Some critics and commentators have suggested that now is a perfect time for the return of the magical nanny who takes children on adventures trippier than visions induced by the strongest LSD – given the current widespread feeling of political unease. One critic even described this movie as a “balm for our weary psyches” (!?).
Let me phrase things a little differently. If Mary Poppins Returns acknowledges a world that is burning, its underlying message for younger generations is not to put out the fires or fight the good fight but to sit back and wait for a magical stroke of good fortune. The film’s non-activism is reflected in the song Trip a Little Light With Me. Led by Cockney lamplighter Jack (Lin-Manuel Miranda), it encourages children to embrace life’s troubles by either speaking gibberish – “you don’t say the words you mean, you say something that rhymes only,” explains Poppins – or by doing nothing at all. “When troubles are incessant simply be more incandescent,” croons Jack. What on earth is he talking about?
This number concludes with a throng of people, including Jack and the kids, marching down a street clutching torches, emitting fire that brightens what is described in the opening ditty as a “lovely London sky” – even though it looks cold and unwelcoming throughout. If the crowd, or the film itself, had any kind of point to make, it might have made it here. Instead this march for and about nothing is a celebration of vacuity. The scene reminded me of a Melbourne flashmob event during which ‘protestors’ marched up and down Flinders street, reportedly chanting “What do we want? Nothing! When do we want it? Whenever!”
The film’s disregard for independent thought spills over from implied to directly articulated when Poppins scolds Michael with the following anti-intellectual reprimand: “Some people think a great deal too much.” Thank you Mary: the matriarch of a universe where people are criticised for using their brains. In summary, kids: talk nonsense; don’t think; wait for the dark clouds in life to blow over; and pray for an inheritance. Is this really a film suited to the current times, or the kind of dross that has no meaningful place in any moment in human history? Mary Poppins is many things, but this time around an inspiration is hardly one of them.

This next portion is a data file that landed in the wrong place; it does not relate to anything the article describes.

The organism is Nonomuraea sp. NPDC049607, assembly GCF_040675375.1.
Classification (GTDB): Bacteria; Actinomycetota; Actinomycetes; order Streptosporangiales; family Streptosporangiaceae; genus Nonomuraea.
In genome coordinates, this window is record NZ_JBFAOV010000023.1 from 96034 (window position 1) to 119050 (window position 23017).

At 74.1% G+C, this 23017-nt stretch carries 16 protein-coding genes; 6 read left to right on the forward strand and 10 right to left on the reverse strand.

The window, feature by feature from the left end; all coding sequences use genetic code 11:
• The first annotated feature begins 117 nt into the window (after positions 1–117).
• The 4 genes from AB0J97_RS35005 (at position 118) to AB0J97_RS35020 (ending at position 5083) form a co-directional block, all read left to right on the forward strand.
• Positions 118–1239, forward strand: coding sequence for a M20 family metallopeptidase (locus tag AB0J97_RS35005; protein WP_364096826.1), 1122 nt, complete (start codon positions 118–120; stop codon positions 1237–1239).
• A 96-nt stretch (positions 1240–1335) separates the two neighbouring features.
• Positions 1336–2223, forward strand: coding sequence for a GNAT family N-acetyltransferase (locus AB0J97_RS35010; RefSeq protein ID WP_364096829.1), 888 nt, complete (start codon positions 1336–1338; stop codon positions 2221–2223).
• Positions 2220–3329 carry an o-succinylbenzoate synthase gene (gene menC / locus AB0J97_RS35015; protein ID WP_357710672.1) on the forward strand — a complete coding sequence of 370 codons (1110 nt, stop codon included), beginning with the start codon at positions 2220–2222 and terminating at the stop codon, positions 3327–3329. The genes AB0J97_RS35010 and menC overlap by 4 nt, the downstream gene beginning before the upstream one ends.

The murderous toy doll Chucky is back, and more political than ever.
With the addition of Meryl Streep, the cast and story are better than ever.
A poor family’s and a rich family’s lives unexpectedly intersect in Palme d’Or-winning tragicomedy Parasite, from South Korean auteur Bong Joon-ho (Okja). With the film opening in Australian cinemas on June 27, Steve Newall spoke with Bong about how Parasite contemplates inequality, how this issue hits audiences worldwide, and the director’s experiences 24 hours after winning […]
What is the best scene from the best Pixar film? The answer involves a lovable lonely robot.
Sure, it looks like a fun family film, but don’t be fooled by the marketing.
What better time to take a look at some of the best kid-centric horror movies out there?
What might an Australian Netflix HQ mean for the local screen industry?